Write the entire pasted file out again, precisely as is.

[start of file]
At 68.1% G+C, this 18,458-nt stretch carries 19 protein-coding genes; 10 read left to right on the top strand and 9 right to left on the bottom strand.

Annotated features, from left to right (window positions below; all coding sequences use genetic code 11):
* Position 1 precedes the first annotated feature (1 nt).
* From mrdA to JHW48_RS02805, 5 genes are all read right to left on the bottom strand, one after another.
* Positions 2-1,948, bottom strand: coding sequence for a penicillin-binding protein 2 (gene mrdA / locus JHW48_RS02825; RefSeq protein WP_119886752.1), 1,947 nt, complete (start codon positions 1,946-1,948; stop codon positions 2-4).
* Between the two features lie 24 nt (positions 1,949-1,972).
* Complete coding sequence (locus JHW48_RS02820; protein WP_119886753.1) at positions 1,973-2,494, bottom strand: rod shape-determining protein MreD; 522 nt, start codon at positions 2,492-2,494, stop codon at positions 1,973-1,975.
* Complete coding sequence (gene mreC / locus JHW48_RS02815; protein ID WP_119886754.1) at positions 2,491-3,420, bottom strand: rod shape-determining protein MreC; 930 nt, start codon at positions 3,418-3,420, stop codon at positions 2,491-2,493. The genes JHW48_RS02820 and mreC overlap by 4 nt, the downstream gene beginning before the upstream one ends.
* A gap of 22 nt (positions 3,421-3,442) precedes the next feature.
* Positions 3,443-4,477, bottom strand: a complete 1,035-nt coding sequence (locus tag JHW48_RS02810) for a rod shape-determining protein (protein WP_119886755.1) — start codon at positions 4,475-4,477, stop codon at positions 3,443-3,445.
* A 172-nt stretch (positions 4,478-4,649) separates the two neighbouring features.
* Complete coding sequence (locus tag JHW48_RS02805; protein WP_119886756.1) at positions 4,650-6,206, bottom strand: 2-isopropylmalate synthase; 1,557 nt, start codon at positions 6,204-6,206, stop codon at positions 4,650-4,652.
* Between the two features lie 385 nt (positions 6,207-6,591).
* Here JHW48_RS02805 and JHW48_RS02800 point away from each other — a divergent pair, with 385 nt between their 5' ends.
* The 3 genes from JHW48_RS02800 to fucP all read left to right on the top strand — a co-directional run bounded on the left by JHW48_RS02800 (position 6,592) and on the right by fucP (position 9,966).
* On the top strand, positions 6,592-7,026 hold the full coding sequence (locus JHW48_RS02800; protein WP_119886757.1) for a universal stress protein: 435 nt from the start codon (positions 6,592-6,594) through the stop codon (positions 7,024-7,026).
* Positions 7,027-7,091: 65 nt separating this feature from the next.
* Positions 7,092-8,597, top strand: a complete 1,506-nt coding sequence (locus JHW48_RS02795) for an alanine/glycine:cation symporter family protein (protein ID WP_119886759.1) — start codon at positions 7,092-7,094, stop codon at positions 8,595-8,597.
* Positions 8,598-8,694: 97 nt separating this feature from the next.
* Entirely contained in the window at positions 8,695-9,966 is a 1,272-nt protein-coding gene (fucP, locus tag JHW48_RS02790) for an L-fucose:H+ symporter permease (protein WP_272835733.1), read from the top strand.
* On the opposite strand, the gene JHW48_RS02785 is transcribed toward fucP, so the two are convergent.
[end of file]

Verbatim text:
At 68.1% G+C, this 18,458-nt stretch carries 19 protein-coding genes; 10 read left to right on the top strand and 9 right to left on the bottom strand.

Annotated features, from left to right (window positions below; all coding sequences use genetic code 11):
* Position 1 precedes the first annotated feature (1 nt).
* From mrdA to JHW48_RS02805, 5 genes are all read right to left on the bottom strand, one after another.
* Positions 2-1,948, bottom strand: coding sequence for a penicillin-binding protein 2 (gene mrdA / locus JHW48_RS02825; RefSeq protein WP_119886752.1), 1,947 nt, complete (start codon positions 1,946-1,948; stop codon positions 2-4).
* Between the two features lie 24 nt (positions 1,949-1,972).
* Complete coding sequence (locus JHW48_RS02820; protein WP_119886753.1) at positions 1,973-2,494, bottom strand: rod shape-determining protein MreD; 522 nt, start codon at positions 2,492-2,494, stop codon at positions 1,973-1,975.
* Complete coding sequence (gene mreC / locus JHW48_RS02815; protein ID WP_119886754.1) at positions 2,491-3,420, bottom strand: rod shape-determining protein MreC; 930 nt, start codon at positions 3,418-3,420, stop codon at positions 2,491-2,493. The genes JHW48_RS02820 and mreC overlap by 4 nt, the downstream gene beginning before the upstream one ends.
* A gap of 22 nt (positions 3,421-3,442) precedes the next feature.
* Positions 3,443-4,477, bottom strand: a complete 1,035-nt coding sequence (locus tag JHW48_RS02810) for a rod shape-determining protein (protein WP_119886755.1) — start codon at positions 4,475-4,477, stop codon at positions 3,443-3,445.
* A 172-nt stretch (positions 4,478-4,649) separates the two neighbouring features.
* Complete coding sequence (locus tag JHW48_RS02805; protein WP_119886756.1) at positions 4,650-6,206, bottom strand: 2-isopropylmalate synthase; 1,557 nt, start codon at positions 6,204-6,206, stop codon at positions 4,650-4,652.
* Between the two features lie 385 nt (positions 6,207-6,591).
* Here JHW48_RS02805 and JHW48_RS02800 point away from each other — a divergent pair, with 385 nt between their 5' ends.
* The 3 genes from JHW48_RS02800 to fucP all read left to right on the top strand — a co-directional run bounded on the left by JHW48_RS02800 (position 6,592) and on the right by fucP (position 9,966).
* On the top strand, positions 6,592-7,026 hold the full coding sequence (locus JHW48_RS02800; protein WP_119886757.1) for a universal stress protein: 435 nt from the start codon (positions 6,592-6,594) through the stop codon (positions 7,024-7,026).
* Positions 7,027-7,091: 65 nt separating this feature from the next.
* Positions 7,092-8,597, top strand: a complete 1,506-nt coding sequence (locus JHW48_RS02795) for an alanine/glycine:cation symporter family protein (protein ID WP_119886759.1) — start codon at positions 7,092-7,094, stop codon at positions 8,595-8,597.
* Positions 8,598-8,694: 97 nt separating this feature from the next.
* Entirely contained in the window at positions 8,695-9,966 is a 1,272-nt protein-coding gene (fucP, locus tag JHW48_RS02790) for an L-fucose:H+ symporter permease (protein WP_272835733.1), read from the top strand.
* On the opposite strand, the gene JHW48_RS02785 is transcribed toward fucP, so the two are convergent.